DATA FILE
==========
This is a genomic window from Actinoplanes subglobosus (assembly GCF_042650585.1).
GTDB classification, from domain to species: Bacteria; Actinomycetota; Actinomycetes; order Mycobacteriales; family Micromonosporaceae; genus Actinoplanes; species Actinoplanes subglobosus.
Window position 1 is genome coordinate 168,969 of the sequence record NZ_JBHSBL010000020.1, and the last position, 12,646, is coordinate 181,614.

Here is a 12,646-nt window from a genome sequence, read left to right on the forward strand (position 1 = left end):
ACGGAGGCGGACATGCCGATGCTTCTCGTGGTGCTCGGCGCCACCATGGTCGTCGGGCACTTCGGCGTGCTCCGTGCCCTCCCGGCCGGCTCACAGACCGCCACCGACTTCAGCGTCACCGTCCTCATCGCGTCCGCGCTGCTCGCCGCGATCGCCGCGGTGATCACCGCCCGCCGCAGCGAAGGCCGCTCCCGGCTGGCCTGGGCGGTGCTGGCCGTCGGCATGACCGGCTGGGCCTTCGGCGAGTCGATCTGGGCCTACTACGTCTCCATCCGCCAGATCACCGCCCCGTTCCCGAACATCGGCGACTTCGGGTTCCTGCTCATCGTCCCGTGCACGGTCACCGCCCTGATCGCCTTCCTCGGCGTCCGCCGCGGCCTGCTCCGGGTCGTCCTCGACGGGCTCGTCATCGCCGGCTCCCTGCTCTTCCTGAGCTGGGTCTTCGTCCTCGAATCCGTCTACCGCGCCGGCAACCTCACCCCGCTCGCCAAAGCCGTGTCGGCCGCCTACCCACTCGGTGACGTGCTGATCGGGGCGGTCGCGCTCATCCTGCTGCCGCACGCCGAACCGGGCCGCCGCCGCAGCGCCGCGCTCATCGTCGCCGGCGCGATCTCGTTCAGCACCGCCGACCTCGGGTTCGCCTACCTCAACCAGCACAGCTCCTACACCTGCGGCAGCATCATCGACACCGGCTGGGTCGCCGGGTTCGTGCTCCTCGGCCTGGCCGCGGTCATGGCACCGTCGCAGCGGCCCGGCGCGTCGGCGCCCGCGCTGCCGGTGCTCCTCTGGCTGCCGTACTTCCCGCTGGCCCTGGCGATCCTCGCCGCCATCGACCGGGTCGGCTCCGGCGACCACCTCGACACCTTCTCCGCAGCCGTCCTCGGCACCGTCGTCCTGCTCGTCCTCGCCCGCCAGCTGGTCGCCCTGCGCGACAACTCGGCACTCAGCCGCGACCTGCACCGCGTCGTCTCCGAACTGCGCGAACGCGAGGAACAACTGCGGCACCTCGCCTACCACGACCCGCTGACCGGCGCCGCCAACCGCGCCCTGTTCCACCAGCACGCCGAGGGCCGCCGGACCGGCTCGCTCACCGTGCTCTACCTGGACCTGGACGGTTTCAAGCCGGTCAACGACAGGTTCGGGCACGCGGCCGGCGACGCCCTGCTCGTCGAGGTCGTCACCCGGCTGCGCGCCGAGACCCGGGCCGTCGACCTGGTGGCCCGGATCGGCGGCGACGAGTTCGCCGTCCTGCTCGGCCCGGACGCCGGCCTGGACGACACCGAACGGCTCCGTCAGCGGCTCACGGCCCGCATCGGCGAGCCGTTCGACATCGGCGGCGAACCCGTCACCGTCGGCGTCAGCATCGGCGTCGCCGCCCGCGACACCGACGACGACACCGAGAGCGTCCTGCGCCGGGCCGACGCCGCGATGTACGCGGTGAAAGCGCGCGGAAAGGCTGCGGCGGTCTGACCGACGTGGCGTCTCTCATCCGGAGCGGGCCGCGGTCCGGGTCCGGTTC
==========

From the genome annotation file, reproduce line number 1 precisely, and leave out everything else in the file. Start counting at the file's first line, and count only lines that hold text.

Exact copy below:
This is a genomic window from Actinoplanes subglobosus (assembly GCF_042650585.1).